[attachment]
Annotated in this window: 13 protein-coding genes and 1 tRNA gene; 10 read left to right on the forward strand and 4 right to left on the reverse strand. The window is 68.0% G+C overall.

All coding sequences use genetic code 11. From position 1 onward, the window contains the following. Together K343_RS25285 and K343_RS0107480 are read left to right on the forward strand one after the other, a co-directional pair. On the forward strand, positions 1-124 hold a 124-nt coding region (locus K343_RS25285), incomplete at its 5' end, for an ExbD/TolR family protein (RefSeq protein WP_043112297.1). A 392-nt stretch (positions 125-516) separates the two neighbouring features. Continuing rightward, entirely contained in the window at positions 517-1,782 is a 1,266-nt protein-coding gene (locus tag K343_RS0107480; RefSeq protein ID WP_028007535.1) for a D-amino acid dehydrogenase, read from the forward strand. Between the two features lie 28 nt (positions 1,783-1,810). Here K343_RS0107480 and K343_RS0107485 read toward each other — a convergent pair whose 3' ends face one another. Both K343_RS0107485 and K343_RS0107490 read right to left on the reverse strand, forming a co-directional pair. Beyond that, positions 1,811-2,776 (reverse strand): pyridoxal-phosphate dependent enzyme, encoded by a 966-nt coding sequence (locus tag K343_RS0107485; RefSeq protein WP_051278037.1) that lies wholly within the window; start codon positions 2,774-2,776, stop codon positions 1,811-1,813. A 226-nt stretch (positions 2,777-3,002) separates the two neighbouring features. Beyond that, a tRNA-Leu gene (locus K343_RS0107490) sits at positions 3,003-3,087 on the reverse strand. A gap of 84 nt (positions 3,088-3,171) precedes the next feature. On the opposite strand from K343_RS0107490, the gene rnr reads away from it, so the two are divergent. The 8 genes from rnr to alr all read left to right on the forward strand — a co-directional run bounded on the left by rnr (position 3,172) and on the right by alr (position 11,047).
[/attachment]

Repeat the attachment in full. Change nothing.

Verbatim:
Annotated in this window: 13 protein-coding genes and 1 tRNA gene; 10 read left to right on the forward strand and 4 right to left on the reverse strand. The window is 68.0% G+C overall.

All coding sequences use genetic code 11. From position 1 onward, the window contains the following. Together K343_RS25285 and K343_RS0107480 are read left to right on the forward strand one after the other, a co-directional pair. On the forward strand, positions 1-124 hold a 124-nt coding region (locus K343_RS25285), incomplete at its 5' end, for an ExbD/TolR family protein (RefSeq protein WP_043112297.1). A 392-nt stretch (positions 125-516) separates the two neighbouring features. Continuing rightward, entirely contained in the window at positions 517-1,782 is a 1,266-nt protein-coding gene (locus tag K343_RS0107480; RefSeq protein ID WP_028007535.1) for a D-amino acid dehydrogenase, read from the forward strand. Between the two features lie 28 nt (positions 1,783-1,810). Here K343_RS0107480 and K343_RS0107485 read toward each other — a convergent pair whose 3' ends face one another. Both K343_RS0107485 and K343_RS0107490 read right to left on the reverse strand, forming a co-directional pair. Beyond that, positions 1,811-2,776 (reverse strand): pyridoxal-phosphate dependent enzyme, encoded by a 966-nt coding sequence (locus tag K343_RS0107485; RefSeq protein WP_051278037.1) that lies wholly within the window; start codon positions 2,774-2,776, stop codon positions 1,811-1,813. A 226-nt stretch (positions 2,777-3,002) separates the two neighbouring features. Beyond that, a tRNA-Leu gene (locus K343_RS0107490) sits at positions 3,003-3,087 on the reverse strand. A gap of 84 nt (positions 3,088-3,171) precedes the next feature. On the opposite strand from K343_RS0107490, the gene rnr reads away from it, so the two are divergent. The 8 genes from rnr to alr all read left to right on the forward strand — a co-directional run bounded on the left by rnr (position 3,172) and on the right by alr (position 11,047).